All is not lost ... there are sprouts at the base of the tree and once the EP takes what's left of the trunk down to the ground, it will regrow.  The HG and I are currently in a disagreement about whether or not we had to cut it to the ground after the hard winter of 2009-2010. I think we did; she says we pruned it back to live wood and then let it regrow from there. Whatever.  The point is that we're not worried we'll lose it.  We are, however, pondering whether we want to keep it; replace it with a tree or large shrub that won't need quite as much pruning to keep it in check; or remove it and plant that area with smaller shrubs and perennials. 

I tend to lean in favor of keeping it: I love how the trunk of this species tends to contort itself in such sculptural ways.  It's also a fairly fast growing tree, which is important because there are shade-loving perennials - toad lilies and bletillas - planted under it.  I also have to consider how difficult it would be to take it out since the root system is both extensive and healthy. The HG thinks it should go and is currently enamored of the idea of smaller shrubs and perennials.

There's no hurry for us to decide.  Until The Awful ends and the temperatures drop into the 80s during the day, we have no desire to venture forth even if our activity restrictions are lifted!

The remains of the trunk ... did I mention that the Executive
Producer is not known for his finesse?

Saturday, August 15, 2015

Garden Bloggers' Bloom Day August 2015: These Are The Times That Try Gardeners' Souls!

Pink Skullcap, Scuttellaria suffrutescens, considered one of the most heat
& drought tolerant natives for Texas gardens.  That's how bad it is.
I promised Carol aka Indygardener aka Indy of May Dreams Gardens, the GBBD instigator, that I would post SOMETHING for this month's Bloom Day.  There's precious little out there to choose from, at least in the back gardens which is as far as I can venture this evening.  The Head Gardener and I had a little nipping and tucking done at the end of July and have been on orders to restrict our activity ever since.  Unfortunately for us, our inability to get outside comes during a worse spell of heat and drought than we saw in 2011. Hand watering was all that saved the back garden that year since there's no irrigation system set up for those beds. This year, we can only watch in horror as plant after plant - most of them heat and drought tolerant - wilt, wither and die.  By the time we get our doctor's clearance to get back out there and work, we're expecting much of that work will involve pulling up dead plants amidst much wailing and gnashing of teeth.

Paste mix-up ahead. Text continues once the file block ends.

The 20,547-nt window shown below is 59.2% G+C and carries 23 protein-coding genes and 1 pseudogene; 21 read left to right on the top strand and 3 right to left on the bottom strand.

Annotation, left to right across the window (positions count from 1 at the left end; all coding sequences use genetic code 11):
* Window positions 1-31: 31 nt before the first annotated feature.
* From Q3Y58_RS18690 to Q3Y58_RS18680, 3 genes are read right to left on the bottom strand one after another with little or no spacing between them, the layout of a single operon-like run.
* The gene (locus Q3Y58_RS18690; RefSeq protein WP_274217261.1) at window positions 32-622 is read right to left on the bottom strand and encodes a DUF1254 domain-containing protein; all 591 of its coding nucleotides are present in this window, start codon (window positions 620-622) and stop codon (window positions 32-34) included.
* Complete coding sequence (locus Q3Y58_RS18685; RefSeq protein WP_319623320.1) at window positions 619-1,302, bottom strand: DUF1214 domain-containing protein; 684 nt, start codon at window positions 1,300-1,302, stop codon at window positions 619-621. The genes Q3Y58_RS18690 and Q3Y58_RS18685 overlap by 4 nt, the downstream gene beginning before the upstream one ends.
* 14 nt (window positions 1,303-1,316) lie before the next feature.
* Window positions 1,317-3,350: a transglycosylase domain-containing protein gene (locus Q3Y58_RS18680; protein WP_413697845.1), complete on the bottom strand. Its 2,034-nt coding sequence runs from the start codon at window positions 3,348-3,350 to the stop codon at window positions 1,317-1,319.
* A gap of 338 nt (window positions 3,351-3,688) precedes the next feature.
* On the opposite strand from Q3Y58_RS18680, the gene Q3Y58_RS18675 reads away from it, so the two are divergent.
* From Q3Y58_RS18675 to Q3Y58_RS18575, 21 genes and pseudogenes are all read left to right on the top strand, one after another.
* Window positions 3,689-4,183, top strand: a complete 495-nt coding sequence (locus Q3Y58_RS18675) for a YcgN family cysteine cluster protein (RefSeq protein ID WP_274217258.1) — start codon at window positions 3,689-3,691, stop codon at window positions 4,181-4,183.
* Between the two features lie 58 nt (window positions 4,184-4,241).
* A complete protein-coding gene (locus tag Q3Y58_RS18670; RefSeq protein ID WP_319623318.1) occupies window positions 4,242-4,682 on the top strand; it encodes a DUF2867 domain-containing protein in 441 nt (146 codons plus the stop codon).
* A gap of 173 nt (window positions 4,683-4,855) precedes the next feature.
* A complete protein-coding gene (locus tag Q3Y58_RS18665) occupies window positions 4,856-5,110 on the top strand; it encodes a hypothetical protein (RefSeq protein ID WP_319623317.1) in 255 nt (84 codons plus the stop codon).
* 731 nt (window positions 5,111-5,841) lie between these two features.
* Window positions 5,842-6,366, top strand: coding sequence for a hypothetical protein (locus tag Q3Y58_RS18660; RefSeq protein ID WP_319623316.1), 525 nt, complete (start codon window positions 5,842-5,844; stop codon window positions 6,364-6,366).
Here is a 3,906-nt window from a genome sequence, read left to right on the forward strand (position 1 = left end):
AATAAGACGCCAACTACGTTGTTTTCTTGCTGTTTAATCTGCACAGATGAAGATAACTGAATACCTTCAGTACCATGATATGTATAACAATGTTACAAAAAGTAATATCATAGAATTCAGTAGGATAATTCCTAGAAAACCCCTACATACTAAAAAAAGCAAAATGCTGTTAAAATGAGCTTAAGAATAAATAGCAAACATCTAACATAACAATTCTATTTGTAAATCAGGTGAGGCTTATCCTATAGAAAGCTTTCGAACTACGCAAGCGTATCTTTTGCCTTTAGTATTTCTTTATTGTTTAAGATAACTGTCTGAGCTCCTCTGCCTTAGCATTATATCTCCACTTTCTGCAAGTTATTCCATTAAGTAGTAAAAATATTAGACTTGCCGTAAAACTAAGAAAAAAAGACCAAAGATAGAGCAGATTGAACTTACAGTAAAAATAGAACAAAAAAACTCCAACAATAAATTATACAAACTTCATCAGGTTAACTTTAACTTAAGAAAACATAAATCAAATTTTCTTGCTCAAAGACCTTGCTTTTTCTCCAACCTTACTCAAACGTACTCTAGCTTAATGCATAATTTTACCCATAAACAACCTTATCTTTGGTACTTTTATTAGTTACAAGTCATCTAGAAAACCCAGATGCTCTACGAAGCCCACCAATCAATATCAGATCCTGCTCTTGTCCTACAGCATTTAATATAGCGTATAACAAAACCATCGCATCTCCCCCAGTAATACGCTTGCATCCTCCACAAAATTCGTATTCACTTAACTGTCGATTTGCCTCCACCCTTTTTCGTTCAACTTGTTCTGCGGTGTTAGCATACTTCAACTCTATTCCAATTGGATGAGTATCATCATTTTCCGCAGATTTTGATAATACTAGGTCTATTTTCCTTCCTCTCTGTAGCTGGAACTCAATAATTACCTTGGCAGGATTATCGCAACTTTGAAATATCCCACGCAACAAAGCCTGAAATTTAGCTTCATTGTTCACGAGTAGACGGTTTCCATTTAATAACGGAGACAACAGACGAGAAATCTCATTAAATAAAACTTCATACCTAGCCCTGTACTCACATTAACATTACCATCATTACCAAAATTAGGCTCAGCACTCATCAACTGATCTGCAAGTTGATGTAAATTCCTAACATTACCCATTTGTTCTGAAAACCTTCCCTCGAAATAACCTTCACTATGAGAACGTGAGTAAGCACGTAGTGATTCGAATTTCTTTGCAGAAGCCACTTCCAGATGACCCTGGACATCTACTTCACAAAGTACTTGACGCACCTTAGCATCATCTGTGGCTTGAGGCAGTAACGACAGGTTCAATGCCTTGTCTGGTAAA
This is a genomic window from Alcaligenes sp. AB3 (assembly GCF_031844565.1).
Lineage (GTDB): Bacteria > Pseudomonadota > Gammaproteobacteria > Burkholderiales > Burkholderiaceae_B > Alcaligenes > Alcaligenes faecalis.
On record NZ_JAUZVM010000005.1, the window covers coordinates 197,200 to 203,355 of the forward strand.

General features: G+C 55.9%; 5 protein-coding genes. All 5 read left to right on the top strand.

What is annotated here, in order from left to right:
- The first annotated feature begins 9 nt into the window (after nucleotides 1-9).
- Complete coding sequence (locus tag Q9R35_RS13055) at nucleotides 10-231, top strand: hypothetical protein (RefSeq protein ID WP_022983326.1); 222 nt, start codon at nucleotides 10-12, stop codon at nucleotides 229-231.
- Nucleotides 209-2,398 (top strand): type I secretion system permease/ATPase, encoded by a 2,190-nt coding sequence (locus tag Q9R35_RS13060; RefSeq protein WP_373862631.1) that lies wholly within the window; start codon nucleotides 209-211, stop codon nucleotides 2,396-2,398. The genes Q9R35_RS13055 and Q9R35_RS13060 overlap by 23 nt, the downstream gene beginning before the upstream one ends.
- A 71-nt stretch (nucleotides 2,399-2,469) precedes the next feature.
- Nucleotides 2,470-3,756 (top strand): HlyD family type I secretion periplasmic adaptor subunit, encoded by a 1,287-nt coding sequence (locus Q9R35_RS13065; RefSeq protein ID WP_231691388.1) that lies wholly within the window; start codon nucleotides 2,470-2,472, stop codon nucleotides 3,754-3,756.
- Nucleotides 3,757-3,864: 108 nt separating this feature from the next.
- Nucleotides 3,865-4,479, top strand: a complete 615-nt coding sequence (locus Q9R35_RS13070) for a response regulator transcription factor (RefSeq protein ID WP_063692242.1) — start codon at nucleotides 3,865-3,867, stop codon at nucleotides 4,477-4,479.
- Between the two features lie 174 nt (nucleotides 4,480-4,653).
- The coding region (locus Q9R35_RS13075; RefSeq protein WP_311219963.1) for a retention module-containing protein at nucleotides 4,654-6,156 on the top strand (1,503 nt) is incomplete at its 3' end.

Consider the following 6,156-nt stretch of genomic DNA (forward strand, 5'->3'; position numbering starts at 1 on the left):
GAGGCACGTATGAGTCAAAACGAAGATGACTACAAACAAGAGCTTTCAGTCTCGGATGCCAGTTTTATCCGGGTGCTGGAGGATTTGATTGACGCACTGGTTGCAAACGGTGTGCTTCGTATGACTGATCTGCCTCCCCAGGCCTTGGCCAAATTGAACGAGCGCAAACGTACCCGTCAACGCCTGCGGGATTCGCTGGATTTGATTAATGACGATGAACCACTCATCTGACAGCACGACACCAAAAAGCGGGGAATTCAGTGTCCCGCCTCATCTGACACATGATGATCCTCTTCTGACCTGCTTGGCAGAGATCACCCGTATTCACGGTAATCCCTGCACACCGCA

The white plumbago has probably been the best performer in the back garden throughout July and this first half of August. It's had no supplemental water that entire time. 

Fireworks gomphrena has absolutely blown me away with its ability to survive without moisture in 100+ degree temperatures.  Once or twice it's gotten a bit droopy in the afternoon but by the next morning, it returns to its usual perky self.  That's ONE plant. 

This is one of a few Serenity mix hybrid verbenas that has managed to keep going.  

And this is, of all things, a rain lily.  We did get a brief intense storm on Wednesday evening and this brave little plant responded as nature intended! 

While we're stuck inside, the HG and I are doing a lot of thinking about what kind of changes we'll make to the gardens when cooler weather is here and we've seen the extent of the summer damage.  The only thing we're sure of is that we've got to simplify ... and we are unanimous in that!